The real environmental savings occur with the first “R”: reducing. The significant environmental costs of administrative proceedings are paper and travel.

Tribunals can impose some rules on the filing of paper that can reduce the volume of paper: requiring double-sided copies, for example. Tribunals can also encourage parties to use paper that has a minimum amount of recycled paper. However, the better way to reduce paper is to move towards electronic documents. Most of the documents provided at a hearing already exist in electronic form (and some are only transferred to paper for the purpose of the hearing). Close to 100 percent of the jurisprudence relied on at a hearing exists electronically and all statutes and regulations are available electronically.

Since last February, the OLRB has provided free wireless access at its Toronto hearing location. This has the potential of allowing all participants at a hearing to have electronic access to jurisprudence, statutes and regulations without the need to print out reams of paper.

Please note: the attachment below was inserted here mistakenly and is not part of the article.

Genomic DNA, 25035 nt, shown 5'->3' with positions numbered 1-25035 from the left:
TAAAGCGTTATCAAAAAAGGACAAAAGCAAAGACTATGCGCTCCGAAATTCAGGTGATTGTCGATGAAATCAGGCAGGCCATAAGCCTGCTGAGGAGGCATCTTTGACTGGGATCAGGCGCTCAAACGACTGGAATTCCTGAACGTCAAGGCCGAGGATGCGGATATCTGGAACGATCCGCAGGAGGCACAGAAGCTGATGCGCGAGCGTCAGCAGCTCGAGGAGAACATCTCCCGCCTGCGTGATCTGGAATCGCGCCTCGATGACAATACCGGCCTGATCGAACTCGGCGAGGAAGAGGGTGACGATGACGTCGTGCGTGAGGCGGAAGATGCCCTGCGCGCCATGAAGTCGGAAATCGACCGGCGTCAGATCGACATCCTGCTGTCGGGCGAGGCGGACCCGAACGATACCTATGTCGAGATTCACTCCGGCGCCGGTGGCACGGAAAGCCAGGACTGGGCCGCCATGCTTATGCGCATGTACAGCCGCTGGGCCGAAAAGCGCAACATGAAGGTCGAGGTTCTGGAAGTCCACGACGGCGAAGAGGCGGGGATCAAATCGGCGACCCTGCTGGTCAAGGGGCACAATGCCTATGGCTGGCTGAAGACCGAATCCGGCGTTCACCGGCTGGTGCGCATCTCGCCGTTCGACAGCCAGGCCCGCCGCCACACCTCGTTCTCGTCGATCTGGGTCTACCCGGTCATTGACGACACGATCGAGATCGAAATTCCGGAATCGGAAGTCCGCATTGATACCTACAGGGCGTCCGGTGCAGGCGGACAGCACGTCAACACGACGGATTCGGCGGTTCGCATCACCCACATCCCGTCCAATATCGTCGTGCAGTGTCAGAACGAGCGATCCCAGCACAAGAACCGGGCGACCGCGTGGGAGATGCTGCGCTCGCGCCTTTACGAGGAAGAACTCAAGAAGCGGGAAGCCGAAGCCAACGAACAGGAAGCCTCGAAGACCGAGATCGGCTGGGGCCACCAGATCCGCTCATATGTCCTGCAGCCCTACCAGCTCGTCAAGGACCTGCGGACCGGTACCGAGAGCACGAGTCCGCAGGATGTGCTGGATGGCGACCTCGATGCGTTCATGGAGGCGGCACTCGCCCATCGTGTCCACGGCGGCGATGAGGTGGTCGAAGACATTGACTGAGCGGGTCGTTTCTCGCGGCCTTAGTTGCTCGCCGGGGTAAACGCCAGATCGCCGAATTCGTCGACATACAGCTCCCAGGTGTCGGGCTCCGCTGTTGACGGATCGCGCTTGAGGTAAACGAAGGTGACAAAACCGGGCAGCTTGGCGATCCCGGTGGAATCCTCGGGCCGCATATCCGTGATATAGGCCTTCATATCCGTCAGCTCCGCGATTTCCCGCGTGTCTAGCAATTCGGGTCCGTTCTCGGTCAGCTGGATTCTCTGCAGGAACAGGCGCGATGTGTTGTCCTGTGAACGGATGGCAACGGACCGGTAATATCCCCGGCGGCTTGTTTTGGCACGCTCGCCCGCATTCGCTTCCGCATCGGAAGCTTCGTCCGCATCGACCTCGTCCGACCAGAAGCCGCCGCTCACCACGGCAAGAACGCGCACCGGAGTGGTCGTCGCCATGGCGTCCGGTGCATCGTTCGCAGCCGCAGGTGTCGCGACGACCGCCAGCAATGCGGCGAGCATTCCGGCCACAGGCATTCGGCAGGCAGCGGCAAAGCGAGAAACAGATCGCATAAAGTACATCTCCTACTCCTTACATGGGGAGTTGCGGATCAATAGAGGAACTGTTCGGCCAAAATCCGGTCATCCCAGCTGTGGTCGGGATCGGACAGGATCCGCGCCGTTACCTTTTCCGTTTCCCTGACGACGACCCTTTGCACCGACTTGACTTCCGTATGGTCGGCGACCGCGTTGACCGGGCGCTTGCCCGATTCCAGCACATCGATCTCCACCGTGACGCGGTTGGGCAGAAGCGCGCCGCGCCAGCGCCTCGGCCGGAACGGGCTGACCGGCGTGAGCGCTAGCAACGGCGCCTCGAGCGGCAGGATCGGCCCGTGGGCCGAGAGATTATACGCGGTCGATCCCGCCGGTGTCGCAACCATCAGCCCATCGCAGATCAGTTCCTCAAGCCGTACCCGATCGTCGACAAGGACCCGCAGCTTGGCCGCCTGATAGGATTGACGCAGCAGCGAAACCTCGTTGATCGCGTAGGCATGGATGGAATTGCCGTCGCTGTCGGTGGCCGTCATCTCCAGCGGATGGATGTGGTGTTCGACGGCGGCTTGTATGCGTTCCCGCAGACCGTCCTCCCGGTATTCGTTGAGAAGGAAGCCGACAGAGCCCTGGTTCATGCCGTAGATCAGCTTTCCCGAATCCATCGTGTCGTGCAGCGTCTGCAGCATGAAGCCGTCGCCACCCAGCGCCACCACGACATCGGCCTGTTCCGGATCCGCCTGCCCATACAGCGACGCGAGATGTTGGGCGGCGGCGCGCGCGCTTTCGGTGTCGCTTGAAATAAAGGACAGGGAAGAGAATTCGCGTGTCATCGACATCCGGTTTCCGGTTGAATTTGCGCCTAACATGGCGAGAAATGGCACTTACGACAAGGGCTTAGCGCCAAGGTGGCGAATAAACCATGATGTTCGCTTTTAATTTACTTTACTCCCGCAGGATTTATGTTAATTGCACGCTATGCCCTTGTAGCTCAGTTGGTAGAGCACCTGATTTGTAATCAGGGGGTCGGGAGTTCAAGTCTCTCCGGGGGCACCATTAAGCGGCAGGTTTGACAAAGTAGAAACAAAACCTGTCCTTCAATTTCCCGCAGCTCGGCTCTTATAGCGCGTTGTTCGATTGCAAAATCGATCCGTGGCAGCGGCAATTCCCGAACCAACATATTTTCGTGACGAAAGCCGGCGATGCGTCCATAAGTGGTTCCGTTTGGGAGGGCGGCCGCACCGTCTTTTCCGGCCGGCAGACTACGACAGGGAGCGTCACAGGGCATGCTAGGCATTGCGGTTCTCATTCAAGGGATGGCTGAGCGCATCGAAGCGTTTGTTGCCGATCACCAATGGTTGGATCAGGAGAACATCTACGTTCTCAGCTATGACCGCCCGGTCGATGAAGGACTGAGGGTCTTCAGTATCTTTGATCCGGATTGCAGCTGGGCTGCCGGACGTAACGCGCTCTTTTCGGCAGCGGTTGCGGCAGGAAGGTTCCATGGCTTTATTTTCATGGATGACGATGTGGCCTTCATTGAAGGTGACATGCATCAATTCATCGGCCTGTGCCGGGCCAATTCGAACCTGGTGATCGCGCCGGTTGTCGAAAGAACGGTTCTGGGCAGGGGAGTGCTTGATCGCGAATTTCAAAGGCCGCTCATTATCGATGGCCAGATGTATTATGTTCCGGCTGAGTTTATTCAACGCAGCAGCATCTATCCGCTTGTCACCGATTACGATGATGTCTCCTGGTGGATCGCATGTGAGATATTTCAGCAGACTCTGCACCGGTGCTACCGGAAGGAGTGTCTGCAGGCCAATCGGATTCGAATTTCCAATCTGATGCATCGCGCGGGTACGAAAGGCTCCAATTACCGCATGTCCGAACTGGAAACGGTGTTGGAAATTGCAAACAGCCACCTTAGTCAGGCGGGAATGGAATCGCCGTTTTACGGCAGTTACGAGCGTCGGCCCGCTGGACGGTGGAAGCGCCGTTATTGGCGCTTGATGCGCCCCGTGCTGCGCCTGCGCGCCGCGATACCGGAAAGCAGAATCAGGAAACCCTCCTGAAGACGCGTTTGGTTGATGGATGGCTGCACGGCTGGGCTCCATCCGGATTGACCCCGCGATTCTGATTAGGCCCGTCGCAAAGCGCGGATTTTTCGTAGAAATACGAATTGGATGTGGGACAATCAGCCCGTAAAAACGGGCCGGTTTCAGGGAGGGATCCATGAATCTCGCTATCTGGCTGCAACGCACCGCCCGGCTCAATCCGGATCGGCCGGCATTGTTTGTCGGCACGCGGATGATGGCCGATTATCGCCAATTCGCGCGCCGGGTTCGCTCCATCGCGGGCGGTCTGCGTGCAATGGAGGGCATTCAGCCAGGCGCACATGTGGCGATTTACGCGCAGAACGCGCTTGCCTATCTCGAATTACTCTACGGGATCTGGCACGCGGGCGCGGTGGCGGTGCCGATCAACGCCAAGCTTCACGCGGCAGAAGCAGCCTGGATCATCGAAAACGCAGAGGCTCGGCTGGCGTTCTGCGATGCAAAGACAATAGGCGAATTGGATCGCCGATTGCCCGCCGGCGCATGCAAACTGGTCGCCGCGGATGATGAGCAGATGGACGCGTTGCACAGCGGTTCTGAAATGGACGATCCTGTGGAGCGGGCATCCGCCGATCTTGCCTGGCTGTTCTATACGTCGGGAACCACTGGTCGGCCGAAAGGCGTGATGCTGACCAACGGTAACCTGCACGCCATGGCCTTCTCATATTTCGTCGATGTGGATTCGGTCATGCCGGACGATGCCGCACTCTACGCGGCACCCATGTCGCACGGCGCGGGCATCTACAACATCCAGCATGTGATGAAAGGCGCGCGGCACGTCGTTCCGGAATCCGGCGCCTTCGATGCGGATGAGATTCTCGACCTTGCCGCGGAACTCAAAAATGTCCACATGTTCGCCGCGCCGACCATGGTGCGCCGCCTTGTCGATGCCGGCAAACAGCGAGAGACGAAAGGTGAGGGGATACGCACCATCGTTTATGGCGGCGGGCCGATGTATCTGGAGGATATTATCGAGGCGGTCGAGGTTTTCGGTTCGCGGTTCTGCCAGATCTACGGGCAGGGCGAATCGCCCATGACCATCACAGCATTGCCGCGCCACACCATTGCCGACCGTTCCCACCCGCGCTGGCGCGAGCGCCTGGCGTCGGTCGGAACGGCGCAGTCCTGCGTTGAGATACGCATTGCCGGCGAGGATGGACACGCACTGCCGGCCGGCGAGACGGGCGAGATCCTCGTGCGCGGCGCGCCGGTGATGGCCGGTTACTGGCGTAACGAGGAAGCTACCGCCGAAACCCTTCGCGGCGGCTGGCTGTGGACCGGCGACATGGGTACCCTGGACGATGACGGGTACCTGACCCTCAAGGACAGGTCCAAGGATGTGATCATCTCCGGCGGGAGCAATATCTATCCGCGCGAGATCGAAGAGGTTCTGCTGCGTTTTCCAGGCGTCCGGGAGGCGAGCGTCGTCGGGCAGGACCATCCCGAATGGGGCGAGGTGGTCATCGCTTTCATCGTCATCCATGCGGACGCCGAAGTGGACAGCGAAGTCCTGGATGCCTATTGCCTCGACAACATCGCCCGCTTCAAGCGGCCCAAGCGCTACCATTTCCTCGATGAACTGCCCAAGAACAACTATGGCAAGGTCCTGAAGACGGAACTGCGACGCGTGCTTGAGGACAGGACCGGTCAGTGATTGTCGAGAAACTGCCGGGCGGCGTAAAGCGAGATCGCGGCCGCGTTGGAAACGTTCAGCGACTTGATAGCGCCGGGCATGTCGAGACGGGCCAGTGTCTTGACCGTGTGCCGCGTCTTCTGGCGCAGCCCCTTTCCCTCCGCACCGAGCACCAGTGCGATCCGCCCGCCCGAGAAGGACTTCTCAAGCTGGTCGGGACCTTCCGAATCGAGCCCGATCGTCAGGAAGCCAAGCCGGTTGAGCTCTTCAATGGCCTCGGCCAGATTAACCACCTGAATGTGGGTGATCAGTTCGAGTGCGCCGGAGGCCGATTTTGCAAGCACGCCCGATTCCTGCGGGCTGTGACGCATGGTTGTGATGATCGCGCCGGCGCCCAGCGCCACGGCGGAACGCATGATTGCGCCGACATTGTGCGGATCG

Yet, there is a great resistance to moving to the use of electronic documents at hearings. Justice David M. Brown recently expressed his “profound frustration” with this failure to use technology in litigation:

Providers of music to the public have had to adapt to changes in technology in order to continue to provide their particular service. Why should courts and lawyers be any different? Why should we be able to expect that treating courts like some kind of fossilized Jurassic Park will enable them to continue to provide a most needed service to the public in a way the public respects? How many wake-up calls do the legal profession and the court system need before both look around and discover that they have become irrelevant museum pieces?